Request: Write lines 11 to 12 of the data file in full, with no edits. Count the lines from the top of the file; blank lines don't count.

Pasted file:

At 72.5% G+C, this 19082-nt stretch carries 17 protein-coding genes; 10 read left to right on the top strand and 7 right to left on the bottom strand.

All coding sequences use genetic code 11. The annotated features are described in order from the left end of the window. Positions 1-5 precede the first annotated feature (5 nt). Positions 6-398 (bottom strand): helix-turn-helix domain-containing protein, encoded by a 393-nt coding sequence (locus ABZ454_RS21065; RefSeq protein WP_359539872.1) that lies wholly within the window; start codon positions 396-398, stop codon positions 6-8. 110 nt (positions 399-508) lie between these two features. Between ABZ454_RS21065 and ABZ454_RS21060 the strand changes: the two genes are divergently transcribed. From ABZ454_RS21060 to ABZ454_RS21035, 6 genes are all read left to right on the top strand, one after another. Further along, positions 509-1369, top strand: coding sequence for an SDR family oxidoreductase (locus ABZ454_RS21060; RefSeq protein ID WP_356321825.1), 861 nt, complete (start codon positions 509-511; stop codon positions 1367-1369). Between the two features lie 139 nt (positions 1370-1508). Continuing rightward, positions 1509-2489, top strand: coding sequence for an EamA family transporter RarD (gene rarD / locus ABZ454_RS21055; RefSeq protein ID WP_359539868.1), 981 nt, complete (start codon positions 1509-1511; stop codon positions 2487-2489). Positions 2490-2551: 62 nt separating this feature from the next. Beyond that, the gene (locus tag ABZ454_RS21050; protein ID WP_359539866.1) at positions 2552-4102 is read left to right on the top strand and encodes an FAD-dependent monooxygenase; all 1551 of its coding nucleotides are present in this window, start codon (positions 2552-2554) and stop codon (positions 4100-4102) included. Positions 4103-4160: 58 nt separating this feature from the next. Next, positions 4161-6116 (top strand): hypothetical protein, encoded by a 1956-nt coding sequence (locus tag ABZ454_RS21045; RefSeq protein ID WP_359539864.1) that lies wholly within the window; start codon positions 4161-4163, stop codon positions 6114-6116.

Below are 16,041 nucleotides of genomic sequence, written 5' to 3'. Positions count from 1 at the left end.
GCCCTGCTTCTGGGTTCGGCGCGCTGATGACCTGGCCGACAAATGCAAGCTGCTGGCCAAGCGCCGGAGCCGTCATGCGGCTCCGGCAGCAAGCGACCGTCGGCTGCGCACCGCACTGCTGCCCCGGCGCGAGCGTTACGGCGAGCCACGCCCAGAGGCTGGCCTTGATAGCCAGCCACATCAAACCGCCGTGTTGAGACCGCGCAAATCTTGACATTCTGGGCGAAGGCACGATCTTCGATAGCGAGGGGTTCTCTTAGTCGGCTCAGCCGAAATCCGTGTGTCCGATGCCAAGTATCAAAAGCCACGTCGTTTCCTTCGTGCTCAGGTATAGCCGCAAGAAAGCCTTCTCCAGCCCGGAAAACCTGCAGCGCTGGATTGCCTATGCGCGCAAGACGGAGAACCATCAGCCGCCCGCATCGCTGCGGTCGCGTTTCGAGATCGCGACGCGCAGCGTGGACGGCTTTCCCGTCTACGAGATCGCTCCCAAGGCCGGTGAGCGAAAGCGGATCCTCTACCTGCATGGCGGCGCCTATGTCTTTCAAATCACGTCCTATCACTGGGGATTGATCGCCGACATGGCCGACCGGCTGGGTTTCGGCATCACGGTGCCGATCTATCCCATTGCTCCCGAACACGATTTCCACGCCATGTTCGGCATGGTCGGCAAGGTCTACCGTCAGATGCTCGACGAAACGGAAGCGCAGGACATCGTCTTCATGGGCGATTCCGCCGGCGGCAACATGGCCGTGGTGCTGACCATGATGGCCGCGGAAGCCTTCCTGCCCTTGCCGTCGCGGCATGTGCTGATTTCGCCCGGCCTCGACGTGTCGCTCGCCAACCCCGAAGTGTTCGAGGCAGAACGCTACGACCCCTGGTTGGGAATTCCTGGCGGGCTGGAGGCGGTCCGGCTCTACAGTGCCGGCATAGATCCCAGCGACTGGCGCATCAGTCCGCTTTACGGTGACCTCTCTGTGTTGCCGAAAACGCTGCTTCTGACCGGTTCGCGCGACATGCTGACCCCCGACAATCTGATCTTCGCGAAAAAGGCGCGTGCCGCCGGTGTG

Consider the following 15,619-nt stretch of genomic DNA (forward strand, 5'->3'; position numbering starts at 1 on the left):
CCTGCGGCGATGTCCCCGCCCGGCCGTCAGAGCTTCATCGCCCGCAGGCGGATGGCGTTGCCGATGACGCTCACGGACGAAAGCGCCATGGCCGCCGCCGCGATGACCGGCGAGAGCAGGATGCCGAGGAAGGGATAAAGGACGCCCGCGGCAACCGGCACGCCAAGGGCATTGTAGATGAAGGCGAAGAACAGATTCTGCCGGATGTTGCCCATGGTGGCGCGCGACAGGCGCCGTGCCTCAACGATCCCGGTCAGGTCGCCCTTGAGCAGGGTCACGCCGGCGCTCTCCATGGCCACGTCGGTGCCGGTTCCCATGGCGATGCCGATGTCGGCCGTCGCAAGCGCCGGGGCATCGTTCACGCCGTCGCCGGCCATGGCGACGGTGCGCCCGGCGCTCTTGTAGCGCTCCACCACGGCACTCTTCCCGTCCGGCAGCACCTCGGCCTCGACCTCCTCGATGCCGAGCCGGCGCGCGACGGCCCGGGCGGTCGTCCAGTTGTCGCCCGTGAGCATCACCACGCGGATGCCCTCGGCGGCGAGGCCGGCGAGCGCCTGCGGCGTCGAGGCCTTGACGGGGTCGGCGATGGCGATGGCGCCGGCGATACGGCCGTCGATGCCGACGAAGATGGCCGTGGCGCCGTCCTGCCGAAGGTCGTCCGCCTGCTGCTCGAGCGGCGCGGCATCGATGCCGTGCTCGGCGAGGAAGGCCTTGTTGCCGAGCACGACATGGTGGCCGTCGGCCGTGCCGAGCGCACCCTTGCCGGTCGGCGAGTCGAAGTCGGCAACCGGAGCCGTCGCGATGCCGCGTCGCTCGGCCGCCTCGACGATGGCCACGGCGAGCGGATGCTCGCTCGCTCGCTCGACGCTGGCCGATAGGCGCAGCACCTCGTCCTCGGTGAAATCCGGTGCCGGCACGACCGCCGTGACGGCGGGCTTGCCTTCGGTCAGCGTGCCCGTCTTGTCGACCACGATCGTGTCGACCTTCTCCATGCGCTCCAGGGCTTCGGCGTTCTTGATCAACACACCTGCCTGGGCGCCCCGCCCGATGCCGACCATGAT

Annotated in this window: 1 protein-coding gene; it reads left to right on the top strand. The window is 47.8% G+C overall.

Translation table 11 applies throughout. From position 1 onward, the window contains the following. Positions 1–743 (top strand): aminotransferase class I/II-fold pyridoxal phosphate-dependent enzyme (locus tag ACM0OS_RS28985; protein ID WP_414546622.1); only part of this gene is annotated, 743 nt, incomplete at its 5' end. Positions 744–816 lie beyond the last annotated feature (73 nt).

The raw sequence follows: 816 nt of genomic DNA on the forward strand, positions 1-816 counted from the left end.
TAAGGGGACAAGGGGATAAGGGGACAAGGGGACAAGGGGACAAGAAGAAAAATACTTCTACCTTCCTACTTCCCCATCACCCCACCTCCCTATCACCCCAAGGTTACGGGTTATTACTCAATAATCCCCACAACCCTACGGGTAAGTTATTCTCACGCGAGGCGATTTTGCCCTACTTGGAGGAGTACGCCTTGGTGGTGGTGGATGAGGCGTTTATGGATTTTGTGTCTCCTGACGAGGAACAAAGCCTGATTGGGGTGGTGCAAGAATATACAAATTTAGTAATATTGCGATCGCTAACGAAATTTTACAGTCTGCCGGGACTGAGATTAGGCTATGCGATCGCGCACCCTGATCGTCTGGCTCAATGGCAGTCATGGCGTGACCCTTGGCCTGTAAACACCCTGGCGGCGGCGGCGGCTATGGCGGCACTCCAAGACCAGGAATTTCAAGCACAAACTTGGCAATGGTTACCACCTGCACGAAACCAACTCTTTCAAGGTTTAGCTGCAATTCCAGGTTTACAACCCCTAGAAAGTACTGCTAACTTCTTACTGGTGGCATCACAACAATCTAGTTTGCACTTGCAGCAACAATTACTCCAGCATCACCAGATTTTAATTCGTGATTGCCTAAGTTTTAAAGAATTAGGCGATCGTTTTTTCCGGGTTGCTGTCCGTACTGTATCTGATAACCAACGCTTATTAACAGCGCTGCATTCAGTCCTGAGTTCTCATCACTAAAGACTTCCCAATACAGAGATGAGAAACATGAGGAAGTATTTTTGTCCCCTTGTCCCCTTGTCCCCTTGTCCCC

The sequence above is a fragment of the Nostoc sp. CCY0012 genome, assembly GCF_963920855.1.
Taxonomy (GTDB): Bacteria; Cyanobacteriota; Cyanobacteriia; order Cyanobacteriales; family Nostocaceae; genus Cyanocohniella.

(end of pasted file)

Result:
The sequence above is a fragment of the Nostoc sp. CCY0012 genome, assembly GCF_963920855.1.
Taxonomy (GTDB): Bacteria; Cyanobacteriota; Cyanobacteriia; order Cyanobacteriales; family Nostocaceae; genus Cyanocohniella.